An economic downturn on the level of the 2008 recession is coming if we keep investing in fossil fuels, researchers say. If fossil fuel-producing countries like the US, Canada, and Russia don’t guide their economies away from oil, gas, and coal, then low-carbon technology could render at least some of those investments worthless.
With or without the US federal government, countries and regions around the world (including US states) are pursuing policies to meet the 2°C climate change goals from the Paris Agreement. At the same time, investment in fossil fuel assets continues. These assets, like drill rigs and pipelines, generally have long lifetimes, so as the world moves to low-carbon and zero-carbon technologies, we can expect that some fossil fuel assets will become valueless before the end of their projected lifetimes. Investors call these valueless assets “stranded.”
“Irrespective of whether or not new climate policies are adopted, global demand growth for fossil fuels is already slowing in the current technological transition,” the researchers from Radboud University in the Netherlands write. “The question then is whether, under the current pace of low-carbon technology diffusion, fossil fuel assets are bound to become stranded due to the trajectories in renewable-energy deployment, transport fuel efficiency, and transport electrification.”
The researchers used a computer model of the global economy and applied two scenarios: one in which low-carbon technology continues to diffuse at the rate it has been, and a more extreme scenario in which countries really do adhere to their 2°C commitments. They compared this to International Energy Agency (IEA) forecasts of fuel use out to 2040, which generally show continued growth in demand for fossil fuels and reflect how investors formulate ideas about demand.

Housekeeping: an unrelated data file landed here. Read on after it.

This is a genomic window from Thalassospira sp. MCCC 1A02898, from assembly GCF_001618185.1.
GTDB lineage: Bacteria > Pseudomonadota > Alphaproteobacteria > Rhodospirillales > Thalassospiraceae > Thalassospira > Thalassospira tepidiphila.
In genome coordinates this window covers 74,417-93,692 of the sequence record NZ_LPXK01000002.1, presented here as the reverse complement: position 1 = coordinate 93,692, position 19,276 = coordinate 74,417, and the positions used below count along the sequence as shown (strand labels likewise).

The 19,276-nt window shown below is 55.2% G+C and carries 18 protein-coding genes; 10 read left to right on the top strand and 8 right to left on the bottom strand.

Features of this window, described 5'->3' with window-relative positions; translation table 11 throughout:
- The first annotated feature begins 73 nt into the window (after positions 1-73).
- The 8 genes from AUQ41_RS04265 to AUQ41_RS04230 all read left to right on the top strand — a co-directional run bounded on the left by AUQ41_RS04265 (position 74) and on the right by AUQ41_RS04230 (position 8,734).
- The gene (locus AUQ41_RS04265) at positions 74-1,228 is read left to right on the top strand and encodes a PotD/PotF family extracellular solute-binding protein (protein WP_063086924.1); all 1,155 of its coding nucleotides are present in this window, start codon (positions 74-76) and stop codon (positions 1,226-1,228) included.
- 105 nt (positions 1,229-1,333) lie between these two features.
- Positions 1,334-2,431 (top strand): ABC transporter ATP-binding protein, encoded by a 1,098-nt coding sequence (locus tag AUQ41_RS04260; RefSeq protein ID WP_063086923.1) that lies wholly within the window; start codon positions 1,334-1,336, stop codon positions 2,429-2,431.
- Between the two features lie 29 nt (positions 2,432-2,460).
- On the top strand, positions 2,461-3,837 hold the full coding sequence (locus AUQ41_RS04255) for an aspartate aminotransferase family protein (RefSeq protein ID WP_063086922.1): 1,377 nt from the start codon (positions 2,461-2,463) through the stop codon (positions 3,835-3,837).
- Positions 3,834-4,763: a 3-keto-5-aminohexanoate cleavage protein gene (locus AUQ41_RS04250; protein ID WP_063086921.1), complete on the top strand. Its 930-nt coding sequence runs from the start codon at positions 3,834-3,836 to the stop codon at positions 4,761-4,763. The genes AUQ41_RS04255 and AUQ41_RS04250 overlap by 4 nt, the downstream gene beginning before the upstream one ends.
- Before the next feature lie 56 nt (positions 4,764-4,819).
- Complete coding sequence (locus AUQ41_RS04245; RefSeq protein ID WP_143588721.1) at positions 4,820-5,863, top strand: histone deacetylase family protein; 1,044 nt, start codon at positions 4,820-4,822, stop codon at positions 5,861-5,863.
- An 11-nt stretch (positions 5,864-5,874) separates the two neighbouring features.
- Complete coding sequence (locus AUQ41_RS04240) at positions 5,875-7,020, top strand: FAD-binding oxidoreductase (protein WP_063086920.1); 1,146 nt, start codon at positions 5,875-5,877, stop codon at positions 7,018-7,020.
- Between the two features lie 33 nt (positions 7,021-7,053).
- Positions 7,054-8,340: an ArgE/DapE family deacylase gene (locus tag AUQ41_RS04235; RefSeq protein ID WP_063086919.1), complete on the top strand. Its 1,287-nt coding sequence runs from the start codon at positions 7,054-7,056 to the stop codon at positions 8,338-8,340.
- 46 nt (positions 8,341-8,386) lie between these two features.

At current rates of adoption, cleaner technology will strand billions of dollars of assets before they’d normally be retired. And if countries implement additional climate policies, the losses would be amplified.
One scenario that would exacerbate this situation would be a “sell-off,” the researchers said. If oil producers realize that demand is starting to drop off, that could induce low-cost producers to pump as much oil as they can and sell it cheaply. That way, they can maximize the use of their assets, deplete any oil reserves, and snatch up any final profits to be made from the oil market before their competitors can. That could drive fossil fuel prices down even further, which would be a death knell for higher-cost producers, particularly oil producers in Canada and the United States.
No matter what, stranded assets result in losing countries and winning countries, which are easily categorized by which countries import fossil fuels and which countries export. China and many countries in the European Union will come out as winners if the price of fossil fuels drops and the energy economy moves toward low-carbon or no-carbon alternatives. By contrast, the United States, Canada, and Russia come out as losers because they have significant investments in fossil fuel production. The Organization of Petroleum Exporting Countries (OPEC) is not expected to lose as much as the afore-mentioned countries because it produces oil so cheaply that OPEC will be able to sell off its oil and gas as fossil fuels are retired.